Two senior Manchester MPs have stepped up the campaign to prevent vulnerable young people in foster care being forced to leave home at the age of 17.
Ann Coffey, MP for Stockport and Paul Goggins, MP for Wythenshawe and Sale East – who both have backgrounds working with troubled young people as social workers before they entered Parliament – said the situation was “crazy”.
The average age for leaving home for children in the UK is 24 and yet every year hundreds of the most vulnerable children in the country are forced to leave foster care before they are 18.
Many of those young people are not ready to make their own way in the world and become homeless, or get involved in drink and drugs, suffer depression and can become targets for sexual groomers and predators, if they leave care too early. Continue Reading Article
Ann Coffey MP has called for a change in the law to make using racist abuse in a house or flat an offence after a Greater Manchester police officer was called a “nigger”.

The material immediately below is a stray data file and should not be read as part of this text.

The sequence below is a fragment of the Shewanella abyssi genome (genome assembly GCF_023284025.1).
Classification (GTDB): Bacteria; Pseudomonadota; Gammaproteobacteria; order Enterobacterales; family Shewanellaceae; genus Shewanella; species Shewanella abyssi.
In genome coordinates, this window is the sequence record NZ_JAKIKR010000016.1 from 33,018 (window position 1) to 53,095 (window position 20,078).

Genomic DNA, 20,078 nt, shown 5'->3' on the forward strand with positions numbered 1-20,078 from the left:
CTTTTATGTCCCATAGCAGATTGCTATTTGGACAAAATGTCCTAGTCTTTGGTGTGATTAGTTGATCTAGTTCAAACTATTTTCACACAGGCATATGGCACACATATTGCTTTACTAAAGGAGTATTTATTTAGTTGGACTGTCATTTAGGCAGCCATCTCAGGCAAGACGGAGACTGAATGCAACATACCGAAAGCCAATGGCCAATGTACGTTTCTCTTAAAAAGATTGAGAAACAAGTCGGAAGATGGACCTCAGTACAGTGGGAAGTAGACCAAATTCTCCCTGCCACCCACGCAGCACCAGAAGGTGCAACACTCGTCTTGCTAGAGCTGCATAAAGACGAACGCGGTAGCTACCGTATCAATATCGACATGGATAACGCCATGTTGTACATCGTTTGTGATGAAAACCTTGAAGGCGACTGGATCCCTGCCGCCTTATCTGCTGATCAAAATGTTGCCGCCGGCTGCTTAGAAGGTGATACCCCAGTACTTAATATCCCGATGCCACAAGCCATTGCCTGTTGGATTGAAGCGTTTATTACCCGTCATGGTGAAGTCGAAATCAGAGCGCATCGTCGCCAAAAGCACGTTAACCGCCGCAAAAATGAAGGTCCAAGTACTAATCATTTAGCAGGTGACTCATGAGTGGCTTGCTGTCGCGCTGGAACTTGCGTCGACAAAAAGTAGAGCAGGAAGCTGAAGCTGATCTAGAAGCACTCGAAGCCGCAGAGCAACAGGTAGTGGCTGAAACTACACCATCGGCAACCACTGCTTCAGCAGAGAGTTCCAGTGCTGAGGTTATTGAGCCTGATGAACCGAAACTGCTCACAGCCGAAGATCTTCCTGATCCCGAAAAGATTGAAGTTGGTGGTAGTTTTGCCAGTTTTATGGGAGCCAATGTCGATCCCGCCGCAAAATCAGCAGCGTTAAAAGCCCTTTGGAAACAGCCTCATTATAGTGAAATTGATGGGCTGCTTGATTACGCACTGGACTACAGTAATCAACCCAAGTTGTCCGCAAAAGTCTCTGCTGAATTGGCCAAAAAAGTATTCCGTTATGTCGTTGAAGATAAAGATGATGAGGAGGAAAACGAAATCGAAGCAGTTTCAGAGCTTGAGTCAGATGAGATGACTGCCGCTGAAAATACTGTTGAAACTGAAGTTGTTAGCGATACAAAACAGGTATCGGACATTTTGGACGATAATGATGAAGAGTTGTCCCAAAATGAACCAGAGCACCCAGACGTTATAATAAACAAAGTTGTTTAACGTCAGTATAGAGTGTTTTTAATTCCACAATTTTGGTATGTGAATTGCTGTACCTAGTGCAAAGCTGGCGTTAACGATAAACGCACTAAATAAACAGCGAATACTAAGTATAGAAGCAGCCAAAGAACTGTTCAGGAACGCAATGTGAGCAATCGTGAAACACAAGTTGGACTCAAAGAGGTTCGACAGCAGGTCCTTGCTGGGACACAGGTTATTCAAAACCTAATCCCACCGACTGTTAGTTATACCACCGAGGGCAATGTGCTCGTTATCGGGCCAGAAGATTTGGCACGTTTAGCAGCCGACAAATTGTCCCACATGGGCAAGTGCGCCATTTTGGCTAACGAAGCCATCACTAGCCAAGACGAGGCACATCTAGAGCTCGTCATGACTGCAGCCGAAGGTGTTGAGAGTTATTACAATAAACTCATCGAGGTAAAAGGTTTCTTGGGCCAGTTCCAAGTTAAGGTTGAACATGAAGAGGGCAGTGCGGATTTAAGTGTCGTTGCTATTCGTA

Currently, under Section 4A of the Public Order Act 1986, no offence is committed if “harassment, alarm or distress” takes place inside a dwelling.
Ms Coffey has tabled an amendment to the Anti-social Behaviour, Crime and Policing Bill, to be debated today, to make it an offence to use racist or other abusive insults against a police officer who is present in the dwelling in the execution of his or her duty.
I have always been a strong supporter of apprenticeships and was delighted to meet Bradley Southworth, aged 19, who is four months into a 12 months apprenticeship position with Barclays bank in Stockport. Bradley told me that he that he enjoys every working day and that the apprenticeship has given him an opportunity he never thought he would get to build a career.
Barclays are encouraging local Stockport schools to register with their lifeskills programme http://www.barclayslifeskills.com/ which offers short training sessions in the bank and links to work experience positions.